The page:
Though Stericycle’s North Salt Lake incineration operation has become the center of an air quality debate, the company’s latest emissions report indicates that its current rate of pollutants is far less than most industries already present in Tooele County.
According to Stericycle’s official 2013 emissions report, which was reviewed and recorded by the state, over the last year the company emitted roughly 25.4 tons of six key pollutants regularly monitored by the Utah Department of Air Quality.
If the North Salt Lake incinerator were currently located in Tooele County, that rate of emissions would make Stericycle one of the smallest industrial sources of pollution in the county, based on state data.
The department of air quality is responsible for monitoring the emissions output of nearly every industrial polluter in the state, and the division regularly publishes public emissions inventories that summarize the origin of air pollutants within each county.
These reports track the production of six key categories of pollutants — carbon monoxide, nitrogen oxides, large and small particulate matter, sulfur dioxide, and volatile organic compounds. Each one is of interest to the state because of its prevalence, and its potential harm to human life and the environment.
Pollutants of interest in Tooele County include PM 2.5, a category of small, diverse particles that are known to irritate the respiratory system. The EPA considers portions of Tooele County to be in violation of federal regulations related to PM 2.5 concentrations, because the county is believed to contribute to the amount of PM 2.5 present in Salt Lake Valley.
Volatile organic compounds, a category of organic chemicals such as formaldehyde, are also closely monitored because of the role the chemicals play in the formation of PM 2.5 in Utah.
Stericycle officials have repeatedly indicated at recent town hall meetings in the county that the company’s proposed incinerator at Rowley would produce significantly fewer emissions than the current North Salt Lake operation because of newly-adopted EPA regulations that require more effective pollution controls.
“Stericycle is considered a minor source of pollutants according to state evaluations,” said Jennifer Koenig, Stericycle’s vice president of corporate communications, in an email. “However, the emissions will be even less if the facility is moved to a new location.”
She added, “Regulations from the EPA Clean Air Act that went into effect in 2009 require that any newly constructed medical waste incinerator meet even stricter emission standards. These standards require reductions in emissions over 90 percent for several pollutants.”
However, even if the proposed incinerator’s emissions were the same as those of the company’s current facility, the company could count itself among Tooele County’s cleanest industrial citizens, based on state data.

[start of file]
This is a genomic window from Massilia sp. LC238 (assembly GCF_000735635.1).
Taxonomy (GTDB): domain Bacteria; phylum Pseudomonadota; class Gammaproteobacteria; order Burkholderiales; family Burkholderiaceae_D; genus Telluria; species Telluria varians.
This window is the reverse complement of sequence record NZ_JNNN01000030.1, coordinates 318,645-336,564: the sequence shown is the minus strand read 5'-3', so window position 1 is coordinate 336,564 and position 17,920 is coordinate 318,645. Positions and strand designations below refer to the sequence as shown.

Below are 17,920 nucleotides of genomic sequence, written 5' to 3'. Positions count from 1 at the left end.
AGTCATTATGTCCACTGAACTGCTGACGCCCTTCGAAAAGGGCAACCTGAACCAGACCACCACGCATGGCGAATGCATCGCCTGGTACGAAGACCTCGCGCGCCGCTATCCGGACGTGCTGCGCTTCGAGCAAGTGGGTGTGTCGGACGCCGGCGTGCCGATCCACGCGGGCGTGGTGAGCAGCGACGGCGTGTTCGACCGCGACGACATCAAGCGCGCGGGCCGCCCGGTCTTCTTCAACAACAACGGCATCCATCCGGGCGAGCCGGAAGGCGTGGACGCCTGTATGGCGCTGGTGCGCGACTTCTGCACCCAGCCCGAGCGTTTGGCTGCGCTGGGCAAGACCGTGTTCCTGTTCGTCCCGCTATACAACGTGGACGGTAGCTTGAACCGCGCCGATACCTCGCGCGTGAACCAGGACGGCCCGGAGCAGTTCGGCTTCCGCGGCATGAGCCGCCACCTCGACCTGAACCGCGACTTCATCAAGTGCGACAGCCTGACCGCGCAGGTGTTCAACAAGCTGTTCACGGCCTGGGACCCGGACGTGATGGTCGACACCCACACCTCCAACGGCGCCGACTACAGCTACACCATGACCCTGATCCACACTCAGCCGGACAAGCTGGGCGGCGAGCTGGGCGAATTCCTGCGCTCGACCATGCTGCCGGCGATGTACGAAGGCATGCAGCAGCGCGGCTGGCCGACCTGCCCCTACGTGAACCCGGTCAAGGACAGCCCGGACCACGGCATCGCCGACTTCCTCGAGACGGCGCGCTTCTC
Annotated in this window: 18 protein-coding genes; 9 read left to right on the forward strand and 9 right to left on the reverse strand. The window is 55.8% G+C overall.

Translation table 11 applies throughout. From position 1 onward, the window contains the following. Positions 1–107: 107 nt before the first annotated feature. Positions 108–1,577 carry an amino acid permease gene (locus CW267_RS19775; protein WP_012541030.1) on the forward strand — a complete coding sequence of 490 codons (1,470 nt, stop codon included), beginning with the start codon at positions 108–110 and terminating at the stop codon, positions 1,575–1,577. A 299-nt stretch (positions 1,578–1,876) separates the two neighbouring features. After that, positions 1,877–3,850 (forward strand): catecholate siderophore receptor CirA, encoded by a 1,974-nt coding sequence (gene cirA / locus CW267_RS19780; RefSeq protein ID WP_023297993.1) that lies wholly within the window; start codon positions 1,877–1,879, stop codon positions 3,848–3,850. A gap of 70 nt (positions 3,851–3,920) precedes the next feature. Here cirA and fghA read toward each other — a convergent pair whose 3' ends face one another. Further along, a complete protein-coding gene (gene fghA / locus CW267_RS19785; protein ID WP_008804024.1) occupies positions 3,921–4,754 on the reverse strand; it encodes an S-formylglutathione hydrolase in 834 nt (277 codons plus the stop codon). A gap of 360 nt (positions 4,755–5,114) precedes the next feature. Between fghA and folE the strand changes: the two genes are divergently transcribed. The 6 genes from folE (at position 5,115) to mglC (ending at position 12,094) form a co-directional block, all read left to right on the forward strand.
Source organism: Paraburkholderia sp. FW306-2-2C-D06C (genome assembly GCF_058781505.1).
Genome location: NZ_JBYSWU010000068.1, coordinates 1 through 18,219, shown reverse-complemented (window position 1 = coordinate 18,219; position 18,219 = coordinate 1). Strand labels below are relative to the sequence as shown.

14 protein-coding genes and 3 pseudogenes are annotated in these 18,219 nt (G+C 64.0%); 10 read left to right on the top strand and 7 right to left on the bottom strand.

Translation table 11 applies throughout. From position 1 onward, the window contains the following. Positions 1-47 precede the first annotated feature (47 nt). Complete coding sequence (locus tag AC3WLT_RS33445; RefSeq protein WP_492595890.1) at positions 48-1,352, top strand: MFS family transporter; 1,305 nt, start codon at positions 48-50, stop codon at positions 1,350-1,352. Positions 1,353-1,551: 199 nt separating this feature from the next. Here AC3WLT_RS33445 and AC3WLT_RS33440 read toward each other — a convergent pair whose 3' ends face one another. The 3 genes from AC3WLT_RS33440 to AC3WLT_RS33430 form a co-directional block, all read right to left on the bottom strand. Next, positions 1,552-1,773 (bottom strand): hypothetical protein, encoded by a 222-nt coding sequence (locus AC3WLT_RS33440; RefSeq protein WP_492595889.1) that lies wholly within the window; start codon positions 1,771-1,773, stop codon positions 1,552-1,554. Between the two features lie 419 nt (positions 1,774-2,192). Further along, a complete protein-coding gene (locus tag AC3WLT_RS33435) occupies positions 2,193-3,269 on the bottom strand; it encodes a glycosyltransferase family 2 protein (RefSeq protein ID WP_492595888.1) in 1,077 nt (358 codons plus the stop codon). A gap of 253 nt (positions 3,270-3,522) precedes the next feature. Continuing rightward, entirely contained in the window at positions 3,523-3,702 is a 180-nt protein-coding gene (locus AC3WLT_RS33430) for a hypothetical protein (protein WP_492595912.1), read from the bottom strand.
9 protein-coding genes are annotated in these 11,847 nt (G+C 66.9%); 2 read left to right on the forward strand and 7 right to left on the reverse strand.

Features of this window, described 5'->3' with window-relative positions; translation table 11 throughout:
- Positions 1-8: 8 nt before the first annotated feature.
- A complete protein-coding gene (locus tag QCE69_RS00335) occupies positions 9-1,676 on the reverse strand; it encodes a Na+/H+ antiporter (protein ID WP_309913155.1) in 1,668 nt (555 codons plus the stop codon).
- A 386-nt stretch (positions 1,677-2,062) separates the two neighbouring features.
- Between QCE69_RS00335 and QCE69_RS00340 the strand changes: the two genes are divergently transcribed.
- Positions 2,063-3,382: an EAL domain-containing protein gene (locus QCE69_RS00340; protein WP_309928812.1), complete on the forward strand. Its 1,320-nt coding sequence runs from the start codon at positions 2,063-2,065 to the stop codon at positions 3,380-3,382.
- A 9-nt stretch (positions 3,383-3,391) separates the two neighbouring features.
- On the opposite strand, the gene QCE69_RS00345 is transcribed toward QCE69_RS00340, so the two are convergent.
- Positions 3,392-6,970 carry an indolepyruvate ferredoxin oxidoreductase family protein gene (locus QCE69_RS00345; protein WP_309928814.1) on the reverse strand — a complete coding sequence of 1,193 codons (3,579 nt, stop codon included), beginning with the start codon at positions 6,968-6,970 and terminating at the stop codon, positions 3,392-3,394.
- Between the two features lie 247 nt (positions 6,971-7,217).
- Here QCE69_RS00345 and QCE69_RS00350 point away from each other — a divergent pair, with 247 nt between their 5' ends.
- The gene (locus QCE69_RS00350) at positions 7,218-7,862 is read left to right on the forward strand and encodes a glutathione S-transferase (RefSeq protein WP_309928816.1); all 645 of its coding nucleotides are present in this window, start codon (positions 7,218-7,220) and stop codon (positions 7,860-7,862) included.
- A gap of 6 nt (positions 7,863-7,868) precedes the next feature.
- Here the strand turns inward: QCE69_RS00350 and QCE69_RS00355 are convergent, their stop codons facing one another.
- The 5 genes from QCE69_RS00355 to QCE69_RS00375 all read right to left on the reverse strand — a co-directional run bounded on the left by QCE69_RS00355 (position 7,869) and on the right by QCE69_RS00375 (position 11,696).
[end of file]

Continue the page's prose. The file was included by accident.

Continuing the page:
Stericycle’s 25.4 tons of emissions included .58 tons of PM 2.5 and .18 tons of volatile organic compounds, but was mostly comprised of nitrogen oxides, a group of chemicals that in high concentrations contribute to the formation of acid rain.
On the other hand, the county’s top industrial polluters, such as Morton Salt, Cargill Incorporated, and Clean Harbors produce annual on-site emissions in the range of 115 to 540 tons, according to the most recent publicly available data from the department of air quality.
The county’s largest industrial polluter, U.S. Magnesium’s Rowley Plant, produced 3,700 tons of key pollutants in 2011, according to the department of air quality. U.S. Magnesium alone accounted for 68 percent of all emissions released by industrial sources in Tooele County.
However, industrial sources represent just a fraction — about 7 percent — of Tooele County’s total emissions, according to public records from the department of air quality.
Homes and businesses account for about 4 percent of local emissions, and vehicle traffic accounts for roughly 20 percent. But the largest source of pollution in Tooele County, which accounted for 58 percent of the area’s total emissions, was actually biological sources such as animals and plants.
Biological sources make a significant contribution to the county’s emissions because volatile organic compounds —which includes a spectrum of chemicals ranging from known toxins such as formaldehyde and benzene, to more ubiquitous compounds such as hormones and spores — comprise slightly more than half of the total pollutants released in the county, according to the department of air quality’s calculations.
Though human activities, such as painting and printing, do release volatile organic compounds, natural sources, especially plants, are considered by scientists to be the most common producers of these chemicals.
The inclusion of biological sources in emissions totals is a relatively new train of scientific thought; the EPA has revised its own calculation on the impacts of biological emissions as recently as 2002.
According to the American Chemical Society, the role of biological emissions in human health is still not entirely understood. However, the division of air quality has recognized volatile organic compounds as a key component in the formation of PM 2.5.
If biological sources — some of which may be native to the area, while others are introduced by human activity — are removed from the equation, then vehicle emissions would represent 48 percent of the county’s emissions, followed by industrial sources, non-road mobile sources, wildfires, and homes and businesses at 16 percent, 14 percent, 12 percent, and 10 percent, respectively.